The global employment has not returned to pre-crisis level and the performances are uneven among different countries and regions, said an annual report issued by the International Labor Organization (ILO) on Monday.
Most emerging and developing countries have experienced rising employment and advanced economies, particularly in the euro area, see a more problematic employment situation, said the report.
The report, named as World of Work Report 2013: Repairing the Economic and Social Fabric, found that the global employment rate in the fourth quarter of 2012 was 55.7 percent, 0.9 percentage points lower than the pre-crisis level in the fourth quarter of 2007, and over 30 million jobs were needed for the employment to return to the level before the crisis.
According to the report, the global unemployment was estimated to rise from the current 200 million to almost 208 million by 2015.
The employment landscape in emerging and developing economies are more positive than the global picture, with employment rates in 2012 surpassing pre-crisis rates in 13 out of 28 economies with available information, 11 seeing some recovery and only 4 showing continuous decline, showed the report, which noted that in general these economies were less affected in terms of job destruction during the crisis but suffered from the deceleration in employment growth.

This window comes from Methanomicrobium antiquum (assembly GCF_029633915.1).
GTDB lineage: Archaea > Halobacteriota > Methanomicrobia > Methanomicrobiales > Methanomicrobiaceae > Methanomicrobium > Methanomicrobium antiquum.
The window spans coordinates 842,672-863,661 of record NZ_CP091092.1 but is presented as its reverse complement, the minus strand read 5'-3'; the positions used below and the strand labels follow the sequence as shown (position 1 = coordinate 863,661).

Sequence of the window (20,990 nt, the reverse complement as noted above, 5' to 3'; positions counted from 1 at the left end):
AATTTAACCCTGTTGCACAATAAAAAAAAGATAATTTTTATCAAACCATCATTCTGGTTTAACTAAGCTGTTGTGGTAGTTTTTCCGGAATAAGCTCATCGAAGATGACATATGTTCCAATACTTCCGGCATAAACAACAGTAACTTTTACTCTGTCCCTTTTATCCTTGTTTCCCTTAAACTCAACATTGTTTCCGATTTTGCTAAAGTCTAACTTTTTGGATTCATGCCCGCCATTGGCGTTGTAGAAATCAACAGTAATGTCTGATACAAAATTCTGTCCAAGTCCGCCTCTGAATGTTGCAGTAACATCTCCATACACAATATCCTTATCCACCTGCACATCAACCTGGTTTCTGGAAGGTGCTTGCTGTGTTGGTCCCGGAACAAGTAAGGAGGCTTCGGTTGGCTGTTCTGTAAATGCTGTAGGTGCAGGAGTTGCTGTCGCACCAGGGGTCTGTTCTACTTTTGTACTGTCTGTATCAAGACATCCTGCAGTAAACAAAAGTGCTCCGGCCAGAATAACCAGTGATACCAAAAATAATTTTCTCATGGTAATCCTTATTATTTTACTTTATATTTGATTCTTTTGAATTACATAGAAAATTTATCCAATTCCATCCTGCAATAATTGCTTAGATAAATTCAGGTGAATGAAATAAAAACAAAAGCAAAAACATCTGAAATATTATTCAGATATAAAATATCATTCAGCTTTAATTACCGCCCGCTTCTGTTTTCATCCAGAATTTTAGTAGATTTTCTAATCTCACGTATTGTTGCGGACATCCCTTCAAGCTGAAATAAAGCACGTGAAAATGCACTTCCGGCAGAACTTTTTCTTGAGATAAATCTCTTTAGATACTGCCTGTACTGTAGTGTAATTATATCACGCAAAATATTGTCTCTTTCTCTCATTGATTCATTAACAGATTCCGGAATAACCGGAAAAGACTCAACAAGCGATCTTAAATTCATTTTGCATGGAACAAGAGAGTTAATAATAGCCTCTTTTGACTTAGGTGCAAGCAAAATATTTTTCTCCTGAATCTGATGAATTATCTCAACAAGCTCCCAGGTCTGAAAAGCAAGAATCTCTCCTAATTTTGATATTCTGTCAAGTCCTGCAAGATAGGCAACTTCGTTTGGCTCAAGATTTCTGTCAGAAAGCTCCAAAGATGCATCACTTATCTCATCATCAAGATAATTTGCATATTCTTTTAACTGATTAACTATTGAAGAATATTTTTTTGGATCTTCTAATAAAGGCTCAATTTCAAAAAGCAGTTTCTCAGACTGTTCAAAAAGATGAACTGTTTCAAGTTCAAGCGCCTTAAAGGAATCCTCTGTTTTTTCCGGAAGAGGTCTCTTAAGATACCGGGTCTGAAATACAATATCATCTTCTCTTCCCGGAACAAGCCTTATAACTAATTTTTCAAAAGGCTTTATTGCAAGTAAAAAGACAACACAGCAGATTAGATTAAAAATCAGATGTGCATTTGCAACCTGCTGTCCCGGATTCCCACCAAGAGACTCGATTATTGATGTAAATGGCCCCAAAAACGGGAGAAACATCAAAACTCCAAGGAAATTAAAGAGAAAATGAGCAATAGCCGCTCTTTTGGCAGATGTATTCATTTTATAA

The employment situation in advanced economies is more problematic, said the report, with only six out of 37 advanced economies with available information having employment rates exceeding pre-crisis levels and nearly half of those analyzed countries and regions witnessing a sustained fall of their employment rates since the kickoff of the crisis.
As for the income inequalities, the report said the average Gini coefficient of income inequalities was around 30 in advanced economies (with the exception of the United States, whose level was around 47) and over 40 in the majority of developing and emerging economies.
In the report, the coefficients are referred on a scale between 0 and 100.
Though remained relatively high, the levels of income inequalities in the developing and emerging economies have continued to decline over the past few years, said the report.
The report also showed that middle-income groups in the majority of advanced economies have shrinked over the past two decades fuelled in part by long-term unemployment and weakening job quality, while the size of this group in developing and emerging economies has increased from 263 million in 1999 to 694 million in 2010.
The report added that against the backdrop that the global investment was one percentage below pre-crisis levels, the emerging economies accounted for nealy 47 percent of global investment in 2012, compared with only 27 percent in 2000, while advanced economies contributed just over one-third of global investment in 2012, compared to over 60 percent in 2000.
"We need a global recovery focussed on jobs and productive investment, combined with better social protection for the poorest and most vulnerable groups. And we need to pay serious attention to closing the inequality gap that is widening in so many parts of the world," Guy Ryder, ILO Director-General said in a written statement.
The report recommended approaches that balance macroeconomic and employment goals, a sustainable pace of fiscal consolidation measures where they are necessary, more attention to the employment and social impact of different macroeconomic policies, and also called for re-focusing on the real economy and taking measures to reduce economy uncertainty and encourage investment.